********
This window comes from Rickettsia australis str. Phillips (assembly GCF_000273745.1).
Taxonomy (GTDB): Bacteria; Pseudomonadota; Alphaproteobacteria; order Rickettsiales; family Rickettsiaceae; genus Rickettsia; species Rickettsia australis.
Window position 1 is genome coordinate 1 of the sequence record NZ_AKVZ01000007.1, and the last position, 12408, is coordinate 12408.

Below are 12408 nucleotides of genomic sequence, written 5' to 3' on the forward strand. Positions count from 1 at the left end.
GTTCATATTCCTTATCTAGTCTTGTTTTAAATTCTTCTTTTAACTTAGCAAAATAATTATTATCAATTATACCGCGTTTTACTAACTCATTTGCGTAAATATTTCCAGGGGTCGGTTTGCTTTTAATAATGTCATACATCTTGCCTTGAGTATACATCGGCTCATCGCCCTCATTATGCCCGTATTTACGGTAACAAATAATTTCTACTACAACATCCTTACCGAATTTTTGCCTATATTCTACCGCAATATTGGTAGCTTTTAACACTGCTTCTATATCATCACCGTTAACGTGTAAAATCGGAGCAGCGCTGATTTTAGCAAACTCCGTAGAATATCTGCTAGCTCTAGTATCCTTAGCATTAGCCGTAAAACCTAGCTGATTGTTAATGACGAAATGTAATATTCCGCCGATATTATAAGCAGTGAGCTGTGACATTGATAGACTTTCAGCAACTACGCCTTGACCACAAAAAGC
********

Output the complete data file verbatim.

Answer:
This window comes from Rickettsia australis str. Phillips (assembly GCF_000273745.1).
Taxonomy (GTDB): Bacteria; Pseudomonadota; Alphaproteobacteria; order Rickettsiales; family Rickettsiaceae; genus Rickettsia; species Rickettsia australis.
Window position 1 is genome coordinate 1 of the sequence record NZ_AKVZ01000007.1, and the last position, 12408, is coordinate 12408.

Below are 12408 nucleotides of genomic sequence, written 5' to 3' on the forward strand. Positions count from 1 at the left end.
GTTCATATTCCTTATCTAGTCTTGTTTTAAATTCTTCTTTTAACTTAGCAAAATAATTATTATCAATTATACCGCGTTTTACTAACTCATTTGCGTAAATATTTCCAGGGGTCGGTTTGCTTTTAATAATGTCATACATCTTGCCTTGAGTATACATCGGCTCATCGCCCTCATTATGCCCGTATTTACGGTAACAAATAATTTCTACTACAACATCCTTACCGAATTTTTGCCTATATTCTACCGCAATATTGGTAGCTTTTAACACTGCTTCTATATCATCACCGTTAACGTGTAAAATCGGAGCAGCGCTGATTTTAGCAAACTCCGTAGAATATCTGCTAGCTCTAGTATCCTTAGCATTAGCCGTAAAACCTAGCTGATTGTTAATGACGAAATGTAATATTCCGCCGATATTATAAGCAGTGAGCTGTGACATTGATAGACTTTCAGCAACTACGCCTTGACCACAAAAAGC